Some of our clients dream of being a landlord and building a property portfolio that will give them income and possibly become a valuable investment for the future. Some property clients, however, never intended to be a landlord but the need to move house forced them into renting their property.

Imagine this: you buy your house in October 1997 for £155,000 (including conveyancer’s fees, etc). You keep the house and let it due to needing to move to a new home in October 2015. Your current rental agreement is coming up for renewal and you would like to take the opportunity to sell the house and stop being a landlord, but if you do so before October 2020 there is an early redemption penalty on the mortgage of £5,000 to pay. What do you do? It raises a lot of questions. How will your Capital Gains Tax position be affected by the delay? Especially, if you pay income tax at a higher rate and the property’s current value of £450,000 is unlikely to change in the next couple of years. If you sell the property on or after 6th April 2020 – as opposed to now or before then you will have the following impacts, in this example October 2020 being the date when you sell:
  • Firstly, the final period exemption available, because you lived in the house before you rent it out, will fall from 18 months to 9 months which will result in £9,620 loss of relief.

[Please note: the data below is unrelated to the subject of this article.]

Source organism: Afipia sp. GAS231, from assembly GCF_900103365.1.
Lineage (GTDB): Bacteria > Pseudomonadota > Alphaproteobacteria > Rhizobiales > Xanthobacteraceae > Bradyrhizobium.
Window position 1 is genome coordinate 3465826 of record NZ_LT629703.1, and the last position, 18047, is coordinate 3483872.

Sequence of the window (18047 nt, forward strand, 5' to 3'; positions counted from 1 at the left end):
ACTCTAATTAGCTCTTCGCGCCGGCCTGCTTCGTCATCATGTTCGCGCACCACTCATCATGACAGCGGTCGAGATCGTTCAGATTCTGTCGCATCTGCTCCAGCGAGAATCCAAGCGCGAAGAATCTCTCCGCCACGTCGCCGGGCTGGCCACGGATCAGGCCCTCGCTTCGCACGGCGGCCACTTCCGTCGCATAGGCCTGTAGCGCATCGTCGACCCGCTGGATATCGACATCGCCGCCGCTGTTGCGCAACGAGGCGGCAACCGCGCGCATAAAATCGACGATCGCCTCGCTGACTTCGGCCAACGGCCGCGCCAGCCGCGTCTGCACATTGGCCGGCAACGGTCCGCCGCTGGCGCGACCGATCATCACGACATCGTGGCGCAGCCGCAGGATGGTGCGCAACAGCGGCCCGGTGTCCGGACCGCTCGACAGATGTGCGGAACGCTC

• Secondly, Letting relief which is currently available provided you have lived in the house will only apply if you share occupation of their house with a tenant. This will result in £40,000 loss of letting relief which is the maximum.
What does this mean to this Landlord?
  • Higher rate tax payer will pay £11,903 more after April 6th 2020, before the tax bill was £0 i.e. pre April 6th 2020.
    • Please note there are special rules which give 36 months relief to those with a disability, and those in or moving into care, which will not change.
  • Overall, what this means you are worse off £6,903 compared to now after you paid early redemption penalty on the mortgage of £5,000 for selling.
Getting the right advice can make a substantial difference to your pocket. Please note this is based on the plans by the government to implement the two changes as stated in the 2019 budget and assuming the annual exemption of £12,000 used in the comparison.

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